Various contemporary pressures, and especially the Internet, are beginning to have an impact on these factors. An example is the election of British Conservative Party leadership. A process of increasing democratization, this year's race was the first decided by ballot of the party members. To the dismay of the modernizers, the pro-American, Euroskeptic Iain Duncan Smith beat the old Europhile warhorse Kenneth Clarke. Much of Duncan Smith's victory was due to the Euroskeptic rank-and-file organizing via Internet mailing lists and discussion groups.
Similarly, the selection of Conservative parliamentary candidates has been affected by the simple device of a Candidlist, a Web site that ranked each prospective candidate by their public statements on the desirability of further integration with Europe. Many a Tory Europhile either bit the dust like Clarke or developed a newfound moderation on the topic.
Perhaps the newest and most rapidly developing Internet phenomenon is the Weblog. Their quality and content vary wildly, as does their readership. Some are published by professional writers like Virginia Postrel, Andrew Sullivan, or San Jose Mercury columnist Joanne Jacobs. A law professor, Glenn Reynolds, publishes one of the liveliest and most popular, InstaPundit. Others are maintained by people with no obvious connection to media, but who are often as entertaining, informative, and accurate as the professional press.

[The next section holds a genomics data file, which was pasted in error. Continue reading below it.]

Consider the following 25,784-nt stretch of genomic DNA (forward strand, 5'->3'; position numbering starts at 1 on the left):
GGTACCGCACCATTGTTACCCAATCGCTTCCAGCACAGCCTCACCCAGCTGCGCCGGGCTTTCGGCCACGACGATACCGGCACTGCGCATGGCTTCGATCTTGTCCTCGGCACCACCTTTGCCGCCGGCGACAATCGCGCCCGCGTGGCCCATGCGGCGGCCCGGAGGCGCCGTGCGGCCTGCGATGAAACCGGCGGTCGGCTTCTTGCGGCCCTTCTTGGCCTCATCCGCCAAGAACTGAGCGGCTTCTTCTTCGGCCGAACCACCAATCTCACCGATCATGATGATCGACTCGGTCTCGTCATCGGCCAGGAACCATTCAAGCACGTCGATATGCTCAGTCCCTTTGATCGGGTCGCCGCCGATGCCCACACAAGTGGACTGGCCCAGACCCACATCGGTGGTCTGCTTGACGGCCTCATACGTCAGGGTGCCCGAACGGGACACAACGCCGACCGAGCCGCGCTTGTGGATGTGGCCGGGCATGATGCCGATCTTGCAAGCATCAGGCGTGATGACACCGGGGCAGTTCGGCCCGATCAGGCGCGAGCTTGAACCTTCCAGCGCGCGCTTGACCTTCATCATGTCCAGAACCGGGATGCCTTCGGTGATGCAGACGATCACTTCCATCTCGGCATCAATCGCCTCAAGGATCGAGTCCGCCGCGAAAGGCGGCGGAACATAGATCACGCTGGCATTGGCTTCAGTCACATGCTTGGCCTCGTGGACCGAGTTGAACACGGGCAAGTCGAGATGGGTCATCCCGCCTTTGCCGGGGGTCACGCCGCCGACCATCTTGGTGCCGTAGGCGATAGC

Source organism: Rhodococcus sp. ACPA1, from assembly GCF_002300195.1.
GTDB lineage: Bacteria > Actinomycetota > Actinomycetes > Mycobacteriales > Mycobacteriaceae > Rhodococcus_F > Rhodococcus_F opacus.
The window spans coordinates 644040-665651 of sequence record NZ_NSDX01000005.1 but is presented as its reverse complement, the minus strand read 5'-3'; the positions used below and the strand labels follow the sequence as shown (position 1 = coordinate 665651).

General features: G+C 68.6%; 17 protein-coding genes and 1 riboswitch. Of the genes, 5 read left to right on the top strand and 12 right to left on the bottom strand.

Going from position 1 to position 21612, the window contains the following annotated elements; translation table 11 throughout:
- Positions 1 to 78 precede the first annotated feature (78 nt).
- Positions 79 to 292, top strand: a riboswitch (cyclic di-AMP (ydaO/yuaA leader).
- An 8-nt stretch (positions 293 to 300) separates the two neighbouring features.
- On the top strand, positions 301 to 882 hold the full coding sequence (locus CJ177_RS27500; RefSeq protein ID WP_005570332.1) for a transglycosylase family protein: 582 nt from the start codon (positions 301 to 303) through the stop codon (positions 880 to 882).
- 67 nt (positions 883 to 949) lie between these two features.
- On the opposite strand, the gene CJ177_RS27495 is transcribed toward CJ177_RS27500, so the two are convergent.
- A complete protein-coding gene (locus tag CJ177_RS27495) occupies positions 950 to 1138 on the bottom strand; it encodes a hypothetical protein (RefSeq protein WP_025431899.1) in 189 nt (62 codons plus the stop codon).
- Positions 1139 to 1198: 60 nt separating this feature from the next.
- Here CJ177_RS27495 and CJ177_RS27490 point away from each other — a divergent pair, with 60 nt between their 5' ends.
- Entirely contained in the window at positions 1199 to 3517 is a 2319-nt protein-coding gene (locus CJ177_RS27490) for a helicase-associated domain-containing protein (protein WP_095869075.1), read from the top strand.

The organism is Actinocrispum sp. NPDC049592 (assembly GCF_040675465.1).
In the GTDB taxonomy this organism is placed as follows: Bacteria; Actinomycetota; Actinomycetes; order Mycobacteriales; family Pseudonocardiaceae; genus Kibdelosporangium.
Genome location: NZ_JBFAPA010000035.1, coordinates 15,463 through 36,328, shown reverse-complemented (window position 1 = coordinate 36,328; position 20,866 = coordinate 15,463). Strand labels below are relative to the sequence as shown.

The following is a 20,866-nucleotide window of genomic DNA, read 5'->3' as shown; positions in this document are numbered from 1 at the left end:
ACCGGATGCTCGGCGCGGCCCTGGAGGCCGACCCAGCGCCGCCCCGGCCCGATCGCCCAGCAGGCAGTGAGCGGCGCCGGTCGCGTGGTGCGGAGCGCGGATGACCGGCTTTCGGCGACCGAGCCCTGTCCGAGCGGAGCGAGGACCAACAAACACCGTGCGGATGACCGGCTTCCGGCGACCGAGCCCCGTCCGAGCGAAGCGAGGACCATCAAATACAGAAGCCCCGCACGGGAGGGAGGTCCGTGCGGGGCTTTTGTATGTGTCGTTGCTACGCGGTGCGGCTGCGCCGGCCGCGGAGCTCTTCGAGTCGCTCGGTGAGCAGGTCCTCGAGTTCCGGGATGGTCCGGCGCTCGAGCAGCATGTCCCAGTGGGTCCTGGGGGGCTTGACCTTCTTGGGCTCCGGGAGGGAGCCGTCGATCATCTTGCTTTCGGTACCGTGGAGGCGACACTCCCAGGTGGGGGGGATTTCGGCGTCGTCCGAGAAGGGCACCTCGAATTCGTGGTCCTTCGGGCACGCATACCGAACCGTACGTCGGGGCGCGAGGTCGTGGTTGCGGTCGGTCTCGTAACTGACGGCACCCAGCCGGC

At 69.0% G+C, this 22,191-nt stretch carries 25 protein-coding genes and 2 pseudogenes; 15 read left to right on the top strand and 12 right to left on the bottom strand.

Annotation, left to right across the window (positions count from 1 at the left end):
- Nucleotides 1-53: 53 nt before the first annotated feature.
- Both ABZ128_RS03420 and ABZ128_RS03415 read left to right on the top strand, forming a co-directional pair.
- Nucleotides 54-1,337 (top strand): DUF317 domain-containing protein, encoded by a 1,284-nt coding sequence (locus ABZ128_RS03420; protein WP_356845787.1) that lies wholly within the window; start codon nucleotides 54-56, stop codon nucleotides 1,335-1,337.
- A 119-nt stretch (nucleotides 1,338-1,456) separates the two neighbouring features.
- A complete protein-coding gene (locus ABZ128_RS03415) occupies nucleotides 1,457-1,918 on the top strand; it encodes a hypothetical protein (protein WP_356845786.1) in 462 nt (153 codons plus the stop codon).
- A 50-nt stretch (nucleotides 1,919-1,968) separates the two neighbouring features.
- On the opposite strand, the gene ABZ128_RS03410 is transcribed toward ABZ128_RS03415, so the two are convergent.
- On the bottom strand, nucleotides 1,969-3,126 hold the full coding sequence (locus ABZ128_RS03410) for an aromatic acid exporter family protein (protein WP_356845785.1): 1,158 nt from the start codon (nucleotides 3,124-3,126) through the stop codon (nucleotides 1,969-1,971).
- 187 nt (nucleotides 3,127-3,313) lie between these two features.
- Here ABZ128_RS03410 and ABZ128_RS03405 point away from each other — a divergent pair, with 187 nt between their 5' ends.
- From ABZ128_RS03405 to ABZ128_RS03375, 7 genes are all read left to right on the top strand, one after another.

One of the most interesting and generally unreported aspects of the Weblog phenomenon is its unconscious Anglosphereness. Blog space is pretty much Anglosphere space, in that the network of bloggers, and especially the post-911 "warblogs," publish all over the Anglosphere, and quote freely from media sources across the Anglosphere, but rather sparsely from outside it. (Several redoubtable Norwegians, blogging in English, are the primary exception). For every link to, say, the English edition of the Frankfurter Allgemeine Zeitung, there are hundreds to the London Evening Telegraph or the Times.